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How far we’ve come in fifty-one years!

The drama unfolded on Sunday December 3rd, 1967.

The setting – Groote Schuur Hospital, Cape Town, South Africa.

The surgeon – Dr. Christiaan (Chris) Barnard.

Dr. Barnard and his team, which included his brother Marius, performed a nine-hour operation and pushed the medical world into a new era.

The recipient, Mr. Louis Washansky could walk and even talk after the surgery. He lived eighteen days with his new heart but succumbed to pneumonia.

The donor of this heart was a young woman, Denise Darvall, who had been run over by a car the previous evening. Her father agreed to donate her heart and kidneys.


He was born in 1922 in Beaufort West. A town in the dry interior of South Africa. His father was a pastor in the Dutch Reformed Church and with three brothers, money was tight. But he was a good scholar and his family secured a scholarship for him to the University of Cape Town.

Money was not the only problem. Chris, a country boy, was Afrikaans mother tongue. He had to learn to express himself in English.

He graduated, moved to a small town and got married.

The seeds to his further career was sewn when a baby boy with a heart defect that couldn’t be repaired, died. He saw the need for valve replacement and remedial surgery.

The heart-lung machine was still too new and considered too dangerous to use in surgeries. Enter the USA and a chance to work in Minneapolis under Professor Wagensteen.

The heart lung machine was perfected and the way to open heart surgery lay clear.

Chris returned to South Africa with a new heart lung machine. A step closer to his dream. He continued to do research and study immunology in the States where immune-suppressive agents had been developed.

Dr Barnard had collected an impressive team around him for his groundbreaking work.

That theatre today is a museum in honor of those pioneers.

Dr Barnard’s private life did not survive his fame. His marriage crumbled.

Good looking, heart throb material and instant worldwide fame brought divorce from his wife Louwtjie in 1969. In 1970 he married beautiful and young Barbara Zoelner but the marriage ended in 1982. His third marriage to model Karen Setzkorn in 1988 also ended in divorce in 2000.

A sad lesson lies hidden in the story of that first heart transplant. D. Barnard was a brilliant surgeon, but the lure of the bright lights was too tempting.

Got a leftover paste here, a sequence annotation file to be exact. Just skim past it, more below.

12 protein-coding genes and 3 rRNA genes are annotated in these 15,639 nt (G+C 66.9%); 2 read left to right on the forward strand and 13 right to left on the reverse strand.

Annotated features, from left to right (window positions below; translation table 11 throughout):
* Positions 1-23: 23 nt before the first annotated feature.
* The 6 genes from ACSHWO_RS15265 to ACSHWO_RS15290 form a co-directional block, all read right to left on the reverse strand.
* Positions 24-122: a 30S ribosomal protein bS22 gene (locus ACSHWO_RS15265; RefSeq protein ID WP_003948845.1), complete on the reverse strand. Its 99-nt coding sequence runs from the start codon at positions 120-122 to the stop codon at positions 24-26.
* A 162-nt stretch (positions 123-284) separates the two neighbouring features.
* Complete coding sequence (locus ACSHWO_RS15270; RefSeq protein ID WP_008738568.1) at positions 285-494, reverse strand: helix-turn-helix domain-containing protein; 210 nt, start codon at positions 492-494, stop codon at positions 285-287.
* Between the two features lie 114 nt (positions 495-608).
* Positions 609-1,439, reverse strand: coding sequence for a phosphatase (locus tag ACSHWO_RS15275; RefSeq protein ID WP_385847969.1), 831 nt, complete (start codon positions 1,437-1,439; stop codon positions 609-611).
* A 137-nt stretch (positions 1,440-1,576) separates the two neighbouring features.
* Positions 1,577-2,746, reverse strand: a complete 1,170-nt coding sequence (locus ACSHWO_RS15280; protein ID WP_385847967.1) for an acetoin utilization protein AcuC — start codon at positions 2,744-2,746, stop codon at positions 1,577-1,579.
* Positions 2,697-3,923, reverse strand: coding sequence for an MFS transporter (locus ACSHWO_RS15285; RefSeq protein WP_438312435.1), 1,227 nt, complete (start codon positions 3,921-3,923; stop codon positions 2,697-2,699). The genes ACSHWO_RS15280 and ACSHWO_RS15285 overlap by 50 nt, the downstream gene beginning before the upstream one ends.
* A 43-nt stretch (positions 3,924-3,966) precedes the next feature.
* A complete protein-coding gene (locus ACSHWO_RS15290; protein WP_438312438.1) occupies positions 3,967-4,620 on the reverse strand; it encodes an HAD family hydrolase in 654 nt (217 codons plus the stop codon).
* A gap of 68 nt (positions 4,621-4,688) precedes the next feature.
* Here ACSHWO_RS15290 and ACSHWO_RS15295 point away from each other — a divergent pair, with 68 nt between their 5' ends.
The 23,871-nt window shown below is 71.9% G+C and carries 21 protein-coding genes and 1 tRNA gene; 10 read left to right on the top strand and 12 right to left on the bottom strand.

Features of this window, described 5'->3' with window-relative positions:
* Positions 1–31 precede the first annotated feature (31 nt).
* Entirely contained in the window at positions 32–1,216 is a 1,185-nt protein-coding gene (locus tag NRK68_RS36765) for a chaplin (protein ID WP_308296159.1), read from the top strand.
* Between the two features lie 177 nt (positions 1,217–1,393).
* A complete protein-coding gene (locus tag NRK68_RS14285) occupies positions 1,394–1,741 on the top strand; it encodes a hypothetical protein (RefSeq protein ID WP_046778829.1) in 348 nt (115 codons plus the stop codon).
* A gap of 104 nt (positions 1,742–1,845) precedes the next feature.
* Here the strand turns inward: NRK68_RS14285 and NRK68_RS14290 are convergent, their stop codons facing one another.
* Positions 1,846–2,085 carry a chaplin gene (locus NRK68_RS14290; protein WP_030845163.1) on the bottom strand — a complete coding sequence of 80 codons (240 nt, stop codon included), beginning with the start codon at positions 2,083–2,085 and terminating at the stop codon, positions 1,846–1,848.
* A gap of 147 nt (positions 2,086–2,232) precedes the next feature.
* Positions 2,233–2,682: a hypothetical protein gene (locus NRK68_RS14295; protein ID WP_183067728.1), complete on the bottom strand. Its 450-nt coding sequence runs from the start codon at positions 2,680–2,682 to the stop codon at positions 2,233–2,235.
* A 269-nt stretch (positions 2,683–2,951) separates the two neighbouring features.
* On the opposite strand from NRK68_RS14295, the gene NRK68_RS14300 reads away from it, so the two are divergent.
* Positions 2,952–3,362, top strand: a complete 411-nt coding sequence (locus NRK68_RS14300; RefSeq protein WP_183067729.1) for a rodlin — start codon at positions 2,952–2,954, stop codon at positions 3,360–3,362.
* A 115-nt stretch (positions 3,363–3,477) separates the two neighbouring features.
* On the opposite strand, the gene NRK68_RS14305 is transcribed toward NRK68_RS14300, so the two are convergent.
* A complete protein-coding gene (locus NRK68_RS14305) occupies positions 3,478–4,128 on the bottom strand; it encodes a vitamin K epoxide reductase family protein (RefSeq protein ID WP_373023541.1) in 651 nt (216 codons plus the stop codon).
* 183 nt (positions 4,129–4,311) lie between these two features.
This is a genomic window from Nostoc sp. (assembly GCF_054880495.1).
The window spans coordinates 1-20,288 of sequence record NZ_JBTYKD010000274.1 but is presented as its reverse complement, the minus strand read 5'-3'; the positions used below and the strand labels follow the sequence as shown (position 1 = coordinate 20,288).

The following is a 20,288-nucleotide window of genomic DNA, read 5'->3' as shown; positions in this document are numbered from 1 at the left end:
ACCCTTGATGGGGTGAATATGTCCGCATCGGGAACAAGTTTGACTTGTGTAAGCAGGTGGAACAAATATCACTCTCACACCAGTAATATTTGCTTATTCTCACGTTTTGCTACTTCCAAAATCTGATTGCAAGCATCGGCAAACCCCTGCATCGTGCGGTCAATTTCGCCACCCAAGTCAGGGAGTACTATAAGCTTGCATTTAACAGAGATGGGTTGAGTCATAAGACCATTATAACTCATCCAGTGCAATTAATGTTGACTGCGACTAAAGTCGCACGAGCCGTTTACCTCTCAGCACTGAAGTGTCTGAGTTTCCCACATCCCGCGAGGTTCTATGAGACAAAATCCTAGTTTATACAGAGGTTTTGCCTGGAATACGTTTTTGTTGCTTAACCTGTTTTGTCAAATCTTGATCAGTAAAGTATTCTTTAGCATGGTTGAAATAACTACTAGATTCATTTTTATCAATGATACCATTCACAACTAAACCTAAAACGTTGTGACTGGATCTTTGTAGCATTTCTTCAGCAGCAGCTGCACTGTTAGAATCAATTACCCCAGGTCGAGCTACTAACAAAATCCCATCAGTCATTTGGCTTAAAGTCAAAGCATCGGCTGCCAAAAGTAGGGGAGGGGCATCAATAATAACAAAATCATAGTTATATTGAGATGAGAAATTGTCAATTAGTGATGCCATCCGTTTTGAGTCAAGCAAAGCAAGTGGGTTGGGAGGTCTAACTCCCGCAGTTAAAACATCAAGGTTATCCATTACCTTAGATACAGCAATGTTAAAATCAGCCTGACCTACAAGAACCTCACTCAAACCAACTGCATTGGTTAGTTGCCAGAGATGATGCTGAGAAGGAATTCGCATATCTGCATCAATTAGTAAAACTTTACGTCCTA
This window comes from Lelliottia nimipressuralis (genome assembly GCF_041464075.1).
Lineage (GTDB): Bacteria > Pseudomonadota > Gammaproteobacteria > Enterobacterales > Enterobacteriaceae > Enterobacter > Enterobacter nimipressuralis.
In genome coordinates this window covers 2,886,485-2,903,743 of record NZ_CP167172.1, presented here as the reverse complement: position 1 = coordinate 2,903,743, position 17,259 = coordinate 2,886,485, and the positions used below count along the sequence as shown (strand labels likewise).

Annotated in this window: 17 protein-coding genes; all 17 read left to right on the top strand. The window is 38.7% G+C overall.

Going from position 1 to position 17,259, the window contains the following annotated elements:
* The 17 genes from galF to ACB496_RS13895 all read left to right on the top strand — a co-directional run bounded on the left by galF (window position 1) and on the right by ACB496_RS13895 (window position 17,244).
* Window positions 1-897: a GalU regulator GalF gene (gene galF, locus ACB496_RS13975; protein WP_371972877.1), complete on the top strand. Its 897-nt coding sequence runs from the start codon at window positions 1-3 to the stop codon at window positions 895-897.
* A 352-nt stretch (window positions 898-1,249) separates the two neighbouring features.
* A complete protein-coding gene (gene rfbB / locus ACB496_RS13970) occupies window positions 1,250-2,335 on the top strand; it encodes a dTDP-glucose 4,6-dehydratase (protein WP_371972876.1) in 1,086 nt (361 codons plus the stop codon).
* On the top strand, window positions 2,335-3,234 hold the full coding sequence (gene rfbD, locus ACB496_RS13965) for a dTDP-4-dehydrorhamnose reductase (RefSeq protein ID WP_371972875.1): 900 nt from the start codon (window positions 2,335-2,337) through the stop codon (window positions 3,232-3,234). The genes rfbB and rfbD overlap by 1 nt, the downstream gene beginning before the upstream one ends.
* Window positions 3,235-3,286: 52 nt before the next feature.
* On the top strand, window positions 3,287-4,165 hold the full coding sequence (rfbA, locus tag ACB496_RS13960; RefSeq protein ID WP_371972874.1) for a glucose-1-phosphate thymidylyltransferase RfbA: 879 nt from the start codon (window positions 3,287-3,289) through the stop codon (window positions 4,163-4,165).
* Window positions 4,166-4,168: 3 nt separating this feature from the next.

At times he was a guest of Pete Sellers and allegedly had an affair with Sophia Loren.

Dr. Barnard developed arthritis in both hands and his days as a surgeon was over. But a new interest had grabbed this brilliant mind.

The Impossible Dream on How To Stay Young.

Dr Barnard died in Cyprus, Greece on September 2001 from an acute asthma attack.

And at this point I thought I’d put Dr. Chris Barnard, that pioneer of the first successful human heart transplant, to bed.

It was not to be. He spooked me. There was something I’d forgotten.

He wrote a book.  “One Life.”

I had it autographed and gave the book to my mother as a birthday present. Those were heady days. We were proud South Africans!

My ever-restless mind drifted to my beloved Christian faith. Those very first Christian churches founded by St. Paul.

There have been splits since. To me the most spectacular was King Henry VIII who broke from Rome because they wouldn’t let him divorce Catherine of Aragon.

His Majesty declared himself head of the church in 1534 and the Anglican Tradition was born.

The second and no less spectacular split from Rome came in 1517 with Martin Luther. He nailed his ninety-five theses on the door of the Castle Church in Wittenberg, Germany and The Reformation was born.

Since then it’s been interesting. I queried why the Anglican Church is called the Episcopal Church in the States.

I came across so many websites with so many answers and explanations that I settled for the simplest one.

After the War of Independence, not wanting anything to do with Mother England, Anglican was renamed Episcopal.

I researched Episcopal.

And discovered a branch of the Episcopal Church had gone back to calling themselves Anglican.

I gave up and reached for the wine bottle. Understandable, I’m sure.

I sometimes get the feeling that any real, perceived or downright stupid reason cause people to break away and start their own church.

Why can’t we all agree that we disagree on some issues but in the BIG PICTURE, we really are,



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